Abbas almost boycotted the summit over the possible presence of Hamas' Ismail Haniya
Palestinian president Mahmud Abbas arrives for a meeting with Italian Prime Minister at the Palazzo Chigi in Rome on July 17. Abbas left on Wednesday for a Non-Aligned Movement summit in Tehran, where he is expected to seek support for a new Palestinian attempt to upgrade their UN status, his spokesman said. © Gabriel Bouys - AFP/File
Abbas almost boycotted the summit over the possible presence of Hamas' Ismail Haniya
AFP
Last updated: August 29, 2012

Palestinian president heads for Iran NAM summit

Palestinian president Mahmud Abbas left on Wednesday for a Non-Aligned Movement summit in Tehran, where he is expected to seek support for a new Palestinian attempt to upgrade their UN status, his spokesman said.

"The decision of the NAM summit will have an effect on the Palestinian UN bid to seek non-member state status for Palestine," Nabil Abu Rudeina told AFP.

Palestinian foreign minister Riyad al-Malki has said that the new bid will be put to the United Nations on September 27, a year after Abbas tried to obtain full member status in a bold move which was never put to a UN Security Council vote following threats of a US veto.

"The president will meet with other delegations attending the summit and will deliver a speech about the stalled peace process and the importance of supporting the Palestinian people's rights, especially in east Jerusalem," he added.

Abbas aide Nimr Hamad told Voice of Palestine radio that Abbas was going to the Islamic republic despite US disapproval.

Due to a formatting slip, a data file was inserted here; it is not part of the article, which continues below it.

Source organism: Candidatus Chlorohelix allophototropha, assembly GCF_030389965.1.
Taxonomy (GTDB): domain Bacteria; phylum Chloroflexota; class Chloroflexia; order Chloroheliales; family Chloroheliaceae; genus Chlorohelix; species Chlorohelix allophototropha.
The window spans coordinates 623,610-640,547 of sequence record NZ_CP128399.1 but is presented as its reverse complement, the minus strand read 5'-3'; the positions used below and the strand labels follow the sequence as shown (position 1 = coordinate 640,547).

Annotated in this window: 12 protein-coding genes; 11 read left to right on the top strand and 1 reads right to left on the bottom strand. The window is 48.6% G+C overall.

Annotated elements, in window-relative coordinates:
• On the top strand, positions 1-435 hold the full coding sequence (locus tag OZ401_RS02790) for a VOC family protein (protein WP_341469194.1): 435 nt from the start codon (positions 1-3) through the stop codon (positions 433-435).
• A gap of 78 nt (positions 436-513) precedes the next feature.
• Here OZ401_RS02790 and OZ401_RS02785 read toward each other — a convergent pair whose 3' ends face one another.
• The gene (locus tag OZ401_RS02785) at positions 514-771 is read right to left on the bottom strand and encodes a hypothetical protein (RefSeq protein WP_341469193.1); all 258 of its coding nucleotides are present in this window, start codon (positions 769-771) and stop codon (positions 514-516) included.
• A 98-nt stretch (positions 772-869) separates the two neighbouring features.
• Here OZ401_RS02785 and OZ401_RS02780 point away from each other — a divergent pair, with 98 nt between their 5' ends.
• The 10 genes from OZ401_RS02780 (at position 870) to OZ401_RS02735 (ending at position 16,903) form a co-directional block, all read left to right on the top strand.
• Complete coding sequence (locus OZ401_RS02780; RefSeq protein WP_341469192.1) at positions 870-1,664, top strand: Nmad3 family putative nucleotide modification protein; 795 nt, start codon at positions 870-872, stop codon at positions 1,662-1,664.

"Abbas was under a lot of American pressure not to attend the NAM summit, but he insisted on going," Hamad said.

The trip follows a domestic spat in which Abbas's Hamas rival Ismail Haniya said he had also been invited and Abbas in turn threatened to boycott the gathering.

The Islamist Hamas, which controls the Gaza Strip as a rival to Abbas's West Bank-based Palestinian Authority, said last week that Haniya, its premier, had accepted an invitation to the summit from Iranian President Mahmoud Ahmadinejad.

In response, Malki said the president would boycott the summit if Haniya was there.

Iran then denied inviting Haniya and he said he would stay at home in the interests of Palestinian solidarity.

Haniya's office, however, did not hide its anger, blaming Abbas's secular Fatah movement for the failure so far of attempts to reconcile the rival groups.

"The Fatah leaders' position on the invitation of PM Haniya to the NAM summit does not indicate any desire to achieve reconciliation but instead it entrenches division," it said in a statement.

"The Ramallah government itself is a violation of (Palestinian) legitimacy and should not claim to represent our people."

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